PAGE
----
Now that the NDA manacles have been removed, we can tell you what the fuss is all about. Today AMD finally lifted the veil on the new 6800-series GPUs and presented its Radeon HD 6870 and Radeon HD 6850 to the general public.
The two cards, built around the new Barts XT and Barts Pro chips are AMD's second generation DX11 architecture and introduce some new features and architectural improvements.
The reference specs for the Radeon HD 6870 and HD 6850 are as follows.
AMD has been fiddling with the Cypress core, and while it may call it a new architecture, it is in fact a Cypress-derived GPU.
As you can see, AMD has kept a pretty tight lid on things, with early divination pointing towards lower core clock speeds. This most likely has to do with AMD's marketing decision to place a mid-range GPU in a higher-ranked series. Up the clocks a bit, squeeze out an above-the-norm card and match it to the 6800-series family.
The HD 6870 sports just 1120 streaming processors (SPs), compared to the HD 5870s 1600. Its smaller brother, the HD 6850, sports 960 SPs, also short on the 1440 carried by the HD 5850. As you can imagine, these are not same-class GPUs, despite the naming. But you'd be fooled to think that based solely on specs. The reality is a bit different, it now seems.
While we've been waiting for the next big thing, AMD has tweaked performance on its GPUs as much as it has introduced new features such as UVD 3.0 and AMD HD3D (the equivalent to Nvidia's 3D Vision), as well as improving tessellation and some AA features. The introduction of DisplayPort 1.2 also allows you to perform Eyefinity6-equivalent display setups without so much hardware real-estate. Uncompressed 7.1 channel audio is now possible through the HDMI 1.4a, meaning high-quality lossless audio.
UVD 3.0 will support concurrent 1080p streams while also bringing with it colour and contrast enhancements that are supposed to make your movie-viewing experience that much more vivid. It also supports Blu-ray 3D.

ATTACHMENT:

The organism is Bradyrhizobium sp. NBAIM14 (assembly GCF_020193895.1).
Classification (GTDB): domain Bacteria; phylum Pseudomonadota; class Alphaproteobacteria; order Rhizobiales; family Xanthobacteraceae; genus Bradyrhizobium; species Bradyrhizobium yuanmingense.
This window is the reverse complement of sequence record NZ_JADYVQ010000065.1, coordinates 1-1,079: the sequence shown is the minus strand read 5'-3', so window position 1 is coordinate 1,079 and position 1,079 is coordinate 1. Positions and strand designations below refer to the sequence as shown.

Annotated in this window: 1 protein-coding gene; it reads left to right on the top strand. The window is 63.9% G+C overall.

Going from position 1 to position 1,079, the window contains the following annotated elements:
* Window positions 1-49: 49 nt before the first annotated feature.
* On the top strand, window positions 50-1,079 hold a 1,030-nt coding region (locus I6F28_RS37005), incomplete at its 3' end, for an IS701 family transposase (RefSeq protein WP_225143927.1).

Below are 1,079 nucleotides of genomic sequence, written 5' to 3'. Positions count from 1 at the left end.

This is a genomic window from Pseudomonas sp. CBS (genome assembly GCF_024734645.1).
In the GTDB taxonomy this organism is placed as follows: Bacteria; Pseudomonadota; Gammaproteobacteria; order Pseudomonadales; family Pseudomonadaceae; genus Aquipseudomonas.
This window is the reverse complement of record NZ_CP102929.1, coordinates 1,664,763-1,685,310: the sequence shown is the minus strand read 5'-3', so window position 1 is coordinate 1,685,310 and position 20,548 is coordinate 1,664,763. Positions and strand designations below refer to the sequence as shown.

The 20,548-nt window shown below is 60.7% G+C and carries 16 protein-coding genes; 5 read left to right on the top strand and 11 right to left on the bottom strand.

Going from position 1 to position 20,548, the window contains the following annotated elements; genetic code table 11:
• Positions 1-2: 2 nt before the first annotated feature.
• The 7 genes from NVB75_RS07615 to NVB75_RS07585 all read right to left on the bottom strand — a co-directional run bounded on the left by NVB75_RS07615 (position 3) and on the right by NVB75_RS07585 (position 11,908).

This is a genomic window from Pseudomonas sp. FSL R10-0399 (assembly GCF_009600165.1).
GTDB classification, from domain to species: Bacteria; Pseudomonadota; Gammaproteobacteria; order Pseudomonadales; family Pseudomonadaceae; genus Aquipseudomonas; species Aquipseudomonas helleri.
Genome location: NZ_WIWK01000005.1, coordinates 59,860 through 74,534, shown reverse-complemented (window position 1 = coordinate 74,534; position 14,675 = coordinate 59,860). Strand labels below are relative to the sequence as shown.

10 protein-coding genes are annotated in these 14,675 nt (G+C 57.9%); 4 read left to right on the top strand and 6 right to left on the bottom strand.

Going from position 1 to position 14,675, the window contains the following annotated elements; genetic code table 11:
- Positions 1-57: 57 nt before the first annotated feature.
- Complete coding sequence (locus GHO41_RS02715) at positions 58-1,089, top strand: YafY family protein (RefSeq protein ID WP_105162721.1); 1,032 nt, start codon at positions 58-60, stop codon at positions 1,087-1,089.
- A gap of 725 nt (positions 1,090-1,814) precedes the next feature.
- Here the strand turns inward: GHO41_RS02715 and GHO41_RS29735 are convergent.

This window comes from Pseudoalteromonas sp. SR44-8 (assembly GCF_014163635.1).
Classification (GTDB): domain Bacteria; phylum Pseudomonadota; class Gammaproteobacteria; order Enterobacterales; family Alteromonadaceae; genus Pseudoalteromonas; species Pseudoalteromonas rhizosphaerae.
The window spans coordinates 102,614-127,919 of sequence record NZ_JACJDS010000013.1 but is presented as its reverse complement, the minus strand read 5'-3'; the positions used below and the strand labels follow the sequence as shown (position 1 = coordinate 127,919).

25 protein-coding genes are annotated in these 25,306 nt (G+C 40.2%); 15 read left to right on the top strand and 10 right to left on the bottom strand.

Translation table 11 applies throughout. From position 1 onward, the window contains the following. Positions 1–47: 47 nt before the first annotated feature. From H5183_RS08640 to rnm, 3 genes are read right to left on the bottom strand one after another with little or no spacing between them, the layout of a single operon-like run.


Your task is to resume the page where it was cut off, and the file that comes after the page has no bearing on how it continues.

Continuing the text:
So what about performance?
Many considered it strange that AMD, in a rather out-of-character way, was shuffling mid-range parts up the pecking order. Now, after we've looked at some benchmark results you can understand why AMD actually did this. The performance on the HD 6870, while not on par with its 5800-series counterpart, is much more efficient SP-for-SP. For 70 per cent of the SPs, you get 90 per cent of the performance. For reference, consider the HD 6870 like a HD 5850, and the HD 6850 like a HD 5830, in terms of raw performance.
Stream-processor-for-stream-processor AMD has done a bang up job by increasing efficiency while keeping costs down. The HD 6870 falls slightly short of the 5870 in raw performance, but you'll forgive AMD for that, considering it contains 30% less streaming processors than its 'predecessor' and costs £100 less.
You also get the power consumption of a HD 5850 instead of the greedy HD 5870. The chips are also smaller and therefore easier to yield defect-free parts, which also mean AMD has no need to put a huge premium on the cards... Which is exactly what it's done. For about £200 you can get an HD 6870, while the HD 6850 will run you about £150.
You might not like the marketing sleight of hand, but so far we're impressed with where this is going.